This is the entry-level machine in Brother’s refreshed ‘Occasional A3’ all-in-one range. Even at just over £100, though, it still has a strong feature set, which includes duplex print, touchscreen control and, uniquely at this price, A3 printing. Designed for the home or home office, it also has a surprisingly small footprint.
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The smart, black and white case has rounded ends and a flat topped, single-sheet, flatbed scanner. The front panel has a flip-down cover at the left-hand end, revealing a USB socket, along with SD and MemoryStick card slots. At the right-hand end another cover conceals the four, single-colour ink cartridges, available in standard and high-yield versions.
In between these two is a pull-up control panel, with a 68mm touchscreen and three illuminated touch buttons. The touchscreen's surprisingly responsive for a low-cost machine and the buttons are easy to use, too.
The single front paper tray loads paper in landscape orientation – one way Brother keeps the footprint of the printer small – although the hinged cover makes it a fiddly, two-handed job to replace paper or swap between A4 and photo blanks.
A second, single-sheet feed folds out from the back of the printer, and this is where you can load a sheet for A3 print.
The main USB connection sits underneath the scanner section, which hinges upwards to reach it. Most will use the wireless connection, though, as this opens the machine to a wireless network, direct printing from Wi-Fi Direct or AirPrint, and remote print with Google Cloud Print.
Brother claims 20ppm for the DCP-4120DW when printing mono and 18 when printing colour. These are ISO figures, but still pretty wishful, as they don’t include preparation time, which can be as long as 20 seconds – a big proportion of the whole print time in a short job.
We saw a mono print speed of 7.7ppm on a five-page print job, rising to12.1ppm on our 20-page test. This is still some way off the quoted figures, but is good compared with rival machines in the same price bracket. A duplex version of the 20-page job gave 6 sides per minute, which is again fair for an entry-level all-in-one.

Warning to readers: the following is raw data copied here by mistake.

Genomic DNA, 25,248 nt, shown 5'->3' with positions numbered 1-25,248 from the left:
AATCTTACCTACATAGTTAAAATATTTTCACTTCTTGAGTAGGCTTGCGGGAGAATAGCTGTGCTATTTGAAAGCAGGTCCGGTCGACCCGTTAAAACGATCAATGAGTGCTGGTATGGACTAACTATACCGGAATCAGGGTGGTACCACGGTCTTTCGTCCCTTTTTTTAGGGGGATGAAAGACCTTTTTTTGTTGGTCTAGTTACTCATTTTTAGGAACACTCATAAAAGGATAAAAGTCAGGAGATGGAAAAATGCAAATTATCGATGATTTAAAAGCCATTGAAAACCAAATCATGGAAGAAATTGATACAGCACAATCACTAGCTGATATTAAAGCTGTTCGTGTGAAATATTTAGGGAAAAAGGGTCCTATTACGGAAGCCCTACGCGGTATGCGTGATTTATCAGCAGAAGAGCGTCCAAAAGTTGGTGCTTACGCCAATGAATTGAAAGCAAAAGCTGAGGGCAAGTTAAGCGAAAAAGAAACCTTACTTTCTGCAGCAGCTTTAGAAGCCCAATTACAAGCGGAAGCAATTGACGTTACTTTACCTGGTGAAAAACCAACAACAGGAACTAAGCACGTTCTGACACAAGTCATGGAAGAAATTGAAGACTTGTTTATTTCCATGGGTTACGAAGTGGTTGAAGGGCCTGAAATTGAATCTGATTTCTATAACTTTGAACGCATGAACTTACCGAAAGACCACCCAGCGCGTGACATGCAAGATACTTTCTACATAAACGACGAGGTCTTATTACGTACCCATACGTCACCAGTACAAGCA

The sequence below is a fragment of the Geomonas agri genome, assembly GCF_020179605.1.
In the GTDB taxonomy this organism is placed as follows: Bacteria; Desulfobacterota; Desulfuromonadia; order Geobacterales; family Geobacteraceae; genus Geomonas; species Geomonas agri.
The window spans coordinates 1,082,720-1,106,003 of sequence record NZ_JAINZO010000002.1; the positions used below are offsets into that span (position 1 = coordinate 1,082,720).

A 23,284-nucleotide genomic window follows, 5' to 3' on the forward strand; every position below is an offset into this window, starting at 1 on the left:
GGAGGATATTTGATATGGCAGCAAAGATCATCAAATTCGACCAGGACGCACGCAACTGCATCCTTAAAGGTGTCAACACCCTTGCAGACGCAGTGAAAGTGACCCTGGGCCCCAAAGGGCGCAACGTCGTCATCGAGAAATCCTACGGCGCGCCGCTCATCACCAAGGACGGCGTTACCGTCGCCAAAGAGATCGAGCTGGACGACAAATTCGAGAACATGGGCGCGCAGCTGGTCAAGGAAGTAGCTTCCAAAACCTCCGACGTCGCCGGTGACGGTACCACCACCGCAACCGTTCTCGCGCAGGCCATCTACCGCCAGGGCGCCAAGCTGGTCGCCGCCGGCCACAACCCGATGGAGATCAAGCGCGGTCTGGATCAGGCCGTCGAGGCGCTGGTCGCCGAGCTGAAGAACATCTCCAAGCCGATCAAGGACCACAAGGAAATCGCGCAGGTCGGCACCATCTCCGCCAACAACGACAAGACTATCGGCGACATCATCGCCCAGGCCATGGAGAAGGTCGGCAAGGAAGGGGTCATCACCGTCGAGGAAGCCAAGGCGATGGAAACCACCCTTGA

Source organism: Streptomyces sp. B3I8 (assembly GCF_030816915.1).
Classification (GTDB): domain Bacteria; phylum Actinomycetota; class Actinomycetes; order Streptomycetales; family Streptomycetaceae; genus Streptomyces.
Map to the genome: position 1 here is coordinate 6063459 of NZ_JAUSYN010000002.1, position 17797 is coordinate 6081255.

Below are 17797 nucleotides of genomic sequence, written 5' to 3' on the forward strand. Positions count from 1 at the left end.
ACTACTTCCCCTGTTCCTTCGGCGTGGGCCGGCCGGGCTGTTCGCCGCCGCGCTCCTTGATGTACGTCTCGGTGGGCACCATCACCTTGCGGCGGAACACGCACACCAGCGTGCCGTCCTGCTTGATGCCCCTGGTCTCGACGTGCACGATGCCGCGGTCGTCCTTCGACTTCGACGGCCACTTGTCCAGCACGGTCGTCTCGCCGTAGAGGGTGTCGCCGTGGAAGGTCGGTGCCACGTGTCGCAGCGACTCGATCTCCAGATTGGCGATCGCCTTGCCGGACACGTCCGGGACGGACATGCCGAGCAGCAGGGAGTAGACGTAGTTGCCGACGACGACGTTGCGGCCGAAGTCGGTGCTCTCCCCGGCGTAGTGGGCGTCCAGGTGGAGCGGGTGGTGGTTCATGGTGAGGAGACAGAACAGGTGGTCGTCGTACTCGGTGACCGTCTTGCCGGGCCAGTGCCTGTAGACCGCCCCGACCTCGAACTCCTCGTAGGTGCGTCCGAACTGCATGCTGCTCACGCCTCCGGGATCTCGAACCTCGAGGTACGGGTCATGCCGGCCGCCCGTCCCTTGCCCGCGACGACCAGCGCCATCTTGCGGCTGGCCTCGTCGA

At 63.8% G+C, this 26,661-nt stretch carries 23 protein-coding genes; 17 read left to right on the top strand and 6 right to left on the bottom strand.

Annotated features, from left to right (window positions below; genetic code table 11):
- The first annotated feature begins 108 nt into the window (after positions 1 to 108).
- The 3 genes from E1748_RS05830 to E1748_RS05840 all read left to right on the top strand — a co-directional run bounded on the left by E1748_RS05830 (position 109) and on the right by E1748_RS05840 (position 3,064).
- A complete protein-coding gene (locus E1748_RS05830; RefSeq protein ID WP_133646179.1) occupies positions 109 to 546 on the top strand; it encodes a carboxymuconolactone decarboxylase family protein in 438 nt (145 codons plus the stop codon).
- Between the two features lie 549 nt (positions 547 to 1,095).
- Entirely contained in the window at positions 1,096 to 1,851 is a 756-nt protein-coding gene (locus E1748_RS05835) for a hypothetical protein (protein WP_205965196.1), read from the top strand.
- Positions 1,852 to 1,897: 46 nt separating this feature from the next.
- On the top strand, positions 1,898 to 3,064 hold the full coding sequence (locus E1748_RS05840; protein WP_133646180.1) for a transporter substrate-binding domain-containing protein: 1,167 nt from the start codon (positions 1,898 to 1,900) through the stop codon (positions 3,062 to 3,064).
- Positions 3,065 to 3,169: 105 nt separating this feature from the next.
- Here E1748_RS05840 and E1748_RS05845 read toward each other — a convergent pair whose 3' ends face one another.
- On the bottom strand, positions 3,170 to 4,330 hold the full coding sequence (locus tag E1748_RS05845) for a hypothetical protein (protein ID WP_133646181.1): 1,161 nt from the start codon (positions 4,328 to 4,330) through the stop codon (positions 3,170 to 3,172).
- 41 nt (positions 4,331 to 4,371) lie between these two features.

A five-page colour print gave 6.5ppm, little more than a third of the claimed speed, but again in the same range as its competitors. An A3 colour page took 41 seconds and a colour A4 copy took just 20 seconds. 15 x 10cm colour photos took around 1:45, though for some reason print from the USB socket took over four minutes.
Brother printers use a piezoelectric printhead and, as with Epson machines, the technology doesn’t give as smooth a finish as the thermal print head in Canon and HP machines. Text print is fair, though a little jagged around emboldened headings and text is well registered over areas of coloured fill, though colours are a little lacklustre on plain paper.
A colour copy loses quite a bit of the colour depth of an original, though photo prints are clean and natural, with a fair amount of detail in difficult to render, darker areas.
Feeding paper sideways through a printer is not as easy as doing it top to bottom, because of the grain of the paper. To stop the paper jamming, Brother ‘flutters’ each sheet as it feeds it. This is very effective in preventing jams, but also very noisy, with peaks of 70dBA measured at half a metre.
Using the higher yield of the two sets of available cartridges give running costs of 2.5p for mono pages and 5.7p for colour. Both these figures are good, compared with many of its rivals with, for example, the HP OfficeJet 5740 offering 4.1p and 9.3p, respectively.
The only real snag with this machine is that, for £13 more, you can get the Brother MFC-J4420DW. This offers an ADF, fax and lower running costs (different cartridges). That machine has no memory card slots, but even so, you appear to get a lot more for your money with the MFC-J4420DW.
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Brother’s DCP-J4120DW is an excellent, low-cost all-in-one with a lot going for it. It prints fast, can handle single sheets of A3 and works with just about any wireless device, desktop or mobile. Print quality isn’t as good as from some rivals, though, and Brother’s own machines in the same range present strong competition.